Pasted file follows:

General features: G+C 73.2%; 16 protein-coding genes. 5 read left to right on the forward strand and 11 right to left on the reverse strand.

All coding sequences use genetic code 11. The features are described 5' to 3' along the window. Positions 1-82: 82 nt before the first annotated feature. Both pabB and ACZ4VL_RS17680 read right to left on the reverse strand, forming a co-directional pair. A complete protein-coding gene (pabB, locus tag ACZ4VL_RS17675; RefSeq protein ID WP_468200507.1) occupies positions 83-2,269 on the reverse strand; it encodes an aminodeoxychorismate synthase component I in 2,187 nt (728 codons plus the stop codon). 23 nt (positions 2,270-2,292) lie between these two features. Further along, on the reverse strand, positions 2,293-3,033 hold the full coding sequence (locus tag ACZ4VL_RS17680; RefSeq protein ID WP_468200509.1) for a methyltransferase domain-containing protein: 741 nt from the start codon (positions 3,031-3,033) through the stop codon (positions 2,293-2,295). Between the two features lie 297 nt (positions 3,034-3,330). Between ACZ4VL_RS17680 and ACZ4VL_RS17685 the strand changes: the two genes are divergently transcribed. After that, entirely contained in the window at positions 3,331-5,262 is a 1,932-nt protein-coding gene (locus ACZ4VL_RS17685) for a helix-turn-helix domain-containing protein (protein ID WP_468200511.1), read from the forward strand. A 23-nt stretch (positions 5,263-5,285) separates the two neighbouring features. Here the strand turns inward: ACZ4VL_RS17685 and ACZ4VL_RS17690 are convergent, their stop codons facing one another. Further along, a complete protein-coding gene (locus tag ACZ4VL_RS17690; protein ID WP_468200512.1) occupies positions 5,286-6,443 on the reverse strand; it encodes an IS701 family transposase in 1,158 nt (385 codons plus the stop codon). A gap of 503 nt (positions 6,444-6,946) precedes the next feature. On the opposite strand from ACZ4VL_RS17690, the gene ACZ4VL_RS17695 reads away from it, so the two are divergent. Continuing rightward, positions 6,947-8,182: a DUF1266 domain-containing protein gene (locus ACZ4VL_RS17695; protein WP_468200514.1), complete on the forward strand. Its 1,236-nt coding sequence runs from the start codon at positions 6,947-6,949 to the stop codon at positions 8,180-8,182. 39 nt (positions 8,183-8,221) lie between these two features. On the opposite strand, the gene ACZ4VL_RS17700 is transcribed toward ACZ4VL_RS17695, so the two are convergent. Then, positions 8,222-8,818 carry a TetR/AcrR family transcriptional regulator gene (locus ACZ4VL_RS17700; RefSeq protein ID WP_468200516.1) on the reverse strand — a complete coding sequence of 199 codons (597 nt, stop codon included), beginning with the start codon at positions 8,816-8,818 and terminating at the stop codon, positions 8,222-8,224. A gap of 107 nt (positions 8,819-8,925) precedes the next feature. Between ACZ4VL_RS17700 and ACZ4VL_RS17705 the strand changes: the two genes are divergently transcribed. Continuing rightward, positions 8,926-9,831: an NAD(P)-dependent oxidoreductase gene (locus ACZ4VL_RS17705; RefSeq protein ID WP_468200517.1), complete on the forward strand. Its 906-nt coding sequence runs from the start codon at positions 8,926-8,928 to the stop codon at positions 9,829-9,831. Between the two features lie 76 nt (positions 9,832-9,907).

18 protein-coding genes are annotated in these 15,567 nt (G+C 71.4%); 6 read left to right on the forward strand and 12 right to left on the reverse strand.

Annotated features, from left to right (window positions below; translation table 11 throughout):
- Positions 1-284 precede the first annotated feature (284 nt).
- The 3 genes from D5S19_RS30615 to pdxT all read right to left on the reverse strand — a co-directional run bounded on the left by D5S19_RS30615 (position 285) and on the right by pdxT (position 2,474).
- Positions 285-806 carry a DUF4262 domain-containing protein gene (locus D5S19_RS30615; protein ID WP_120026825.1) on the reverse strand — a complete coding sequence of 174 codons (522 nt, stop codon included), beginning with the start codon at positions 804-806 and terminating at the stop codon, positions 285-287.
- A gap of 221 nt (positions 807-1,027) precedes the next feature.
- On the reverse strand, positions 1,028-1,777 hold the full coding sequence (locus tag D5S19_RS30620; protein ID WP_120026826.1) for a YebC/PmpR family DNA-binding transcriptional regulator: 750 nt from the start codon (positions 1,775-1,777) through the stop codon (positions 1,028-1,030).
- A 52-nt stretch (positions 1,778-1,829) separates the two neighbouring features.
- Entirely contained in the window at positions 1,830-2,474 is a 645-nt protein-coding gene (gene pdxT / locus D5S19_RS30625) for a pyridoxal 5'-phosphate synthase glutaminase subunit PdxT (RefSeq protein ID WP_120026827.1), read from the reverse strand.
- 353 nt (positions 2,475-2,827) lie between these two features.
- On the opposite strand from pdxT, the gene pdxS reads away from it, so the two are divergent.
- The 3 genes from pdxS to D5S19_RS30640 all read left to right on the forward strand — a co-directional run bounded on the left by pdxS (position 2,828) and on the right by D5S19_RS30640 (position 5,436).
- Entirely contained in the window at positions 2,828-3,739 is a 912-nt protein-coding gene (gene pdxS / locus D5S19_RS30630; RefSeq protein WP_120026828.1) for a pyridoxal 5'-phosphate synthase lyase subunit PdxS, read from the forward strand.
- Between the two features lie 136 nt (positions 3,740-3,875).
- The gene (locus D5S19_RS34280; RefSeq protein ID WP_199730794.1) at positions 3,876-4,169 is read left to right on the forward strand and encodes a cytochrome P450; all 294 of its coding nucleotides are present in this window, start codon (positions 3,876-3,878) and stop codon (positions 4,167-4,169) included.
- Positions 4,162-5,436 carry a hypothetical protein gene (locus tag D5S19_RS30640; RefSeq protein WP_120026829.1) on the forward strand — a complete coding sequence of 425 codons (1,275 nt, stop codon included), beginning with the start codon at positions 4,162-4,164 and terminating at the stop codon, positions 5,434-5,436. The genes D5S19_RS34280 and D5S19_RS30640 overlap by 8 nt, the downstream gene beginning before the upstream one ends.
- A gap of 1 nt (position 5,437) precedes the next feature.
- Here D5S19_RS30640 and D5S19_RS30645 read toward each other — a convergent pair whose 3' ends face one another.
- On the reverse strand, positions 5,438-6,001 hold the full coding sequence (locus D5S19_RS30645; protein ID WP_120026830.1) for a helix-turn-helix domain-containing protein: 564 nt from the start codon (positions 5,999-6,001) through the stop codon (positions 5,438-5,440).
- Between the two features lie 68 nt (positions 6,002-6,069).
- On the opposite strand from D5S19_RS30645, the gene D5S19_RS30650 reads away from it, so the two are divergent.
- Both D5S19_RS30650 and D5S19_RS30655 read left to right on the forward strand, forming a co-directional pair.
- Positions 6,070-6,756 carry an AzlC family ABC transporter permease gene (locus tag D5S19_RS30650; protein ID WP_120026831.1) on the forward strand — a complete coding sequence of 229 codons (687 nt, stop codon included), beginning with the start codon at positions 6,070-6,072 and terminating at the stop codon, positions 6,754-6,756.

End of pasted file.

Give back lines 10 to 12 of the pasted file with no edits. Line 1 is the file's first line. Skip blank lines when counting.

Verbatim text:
- A 52-nt stretch (positions 1,778-1,829) separates the two neighbouring features.
- Entirely contained in the window at positions 1,830-2,474 is a 645-nt protein-coding gene (gene pdxT / locus D5S19_RS30625) for a pyridoxal 5'-phosphate synthase glutaminase subunit PdxT (RefSeq protein ID WP_120026827.1), read from the reverse strand.
- 353 nt (positions 2,475-2,827) lie between these two features.